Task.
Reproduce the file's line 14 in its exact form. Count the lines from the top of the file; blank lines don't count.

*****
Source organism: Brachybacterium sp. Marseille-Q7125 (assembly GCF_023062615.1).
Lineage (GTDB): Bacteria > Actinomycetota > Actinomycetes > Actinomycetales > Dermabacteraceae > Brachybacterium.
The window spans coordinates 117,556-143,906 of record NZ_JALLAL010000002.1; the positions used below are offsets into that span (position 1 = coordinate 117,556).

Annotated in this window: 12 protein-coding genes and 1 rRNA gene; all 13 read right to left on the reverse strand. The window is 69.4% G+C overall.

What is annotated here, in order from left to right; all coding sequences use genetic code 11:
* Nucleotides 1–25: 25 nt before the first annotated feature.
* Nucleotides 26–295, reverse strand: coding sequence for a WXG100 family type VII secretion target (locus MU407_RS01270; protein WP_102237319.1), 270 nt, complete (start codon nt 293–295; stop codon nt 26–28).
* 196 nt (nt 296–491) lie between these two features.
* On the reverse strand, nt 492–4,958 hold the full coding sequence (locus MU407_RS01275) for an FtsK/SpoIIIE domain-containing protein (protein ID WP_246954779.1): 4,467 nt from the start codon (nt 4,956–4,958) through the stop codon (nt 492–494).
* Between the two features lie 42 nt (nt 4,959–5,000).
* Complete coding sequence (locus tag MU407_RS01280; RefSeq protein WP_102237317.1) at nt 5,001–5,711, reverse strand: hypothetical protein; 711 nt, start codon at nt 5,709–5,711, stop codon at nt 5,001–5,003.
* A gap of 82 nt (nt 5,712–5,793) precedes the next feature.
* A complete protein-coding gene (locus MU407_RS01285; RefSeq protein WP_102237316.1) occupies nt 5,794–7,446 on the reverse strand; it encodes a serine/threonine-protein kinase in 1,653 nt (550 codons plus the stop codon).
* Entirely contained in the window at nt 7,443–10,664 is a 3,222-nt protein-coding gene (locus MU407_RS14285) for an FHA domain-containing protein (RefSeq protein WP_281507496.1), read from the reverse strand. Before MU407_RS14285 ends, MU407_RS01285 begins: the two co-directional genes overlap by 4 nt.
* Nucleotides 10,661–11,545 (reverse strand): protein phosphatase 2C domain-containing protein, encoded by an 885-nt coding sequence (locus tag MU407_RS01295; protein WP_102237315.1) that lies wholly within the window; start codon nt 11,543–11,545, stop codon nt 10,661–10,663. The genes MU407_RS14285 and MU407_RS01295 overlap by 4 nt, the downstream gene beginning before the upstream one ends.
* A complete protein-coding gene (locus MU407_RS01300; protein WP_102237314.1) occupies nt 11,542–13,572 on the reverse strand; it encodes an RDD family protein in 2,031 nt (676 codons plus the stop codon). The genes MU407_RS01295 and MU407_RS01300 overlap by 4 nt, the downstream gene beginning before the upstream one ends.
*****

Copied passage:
* Entirely contained in the window at nt 7,443–10,664 is a 3,222-nt protein-coding gene (locus MU407_RS14285) for an FHA domain-containing protein (RefSeq protein WP_281507496.1), read from the reverse strand. Before MU407_RS14285 ends, MU407_RS01285 begins: the two co-directional genes overlap by 4 nt.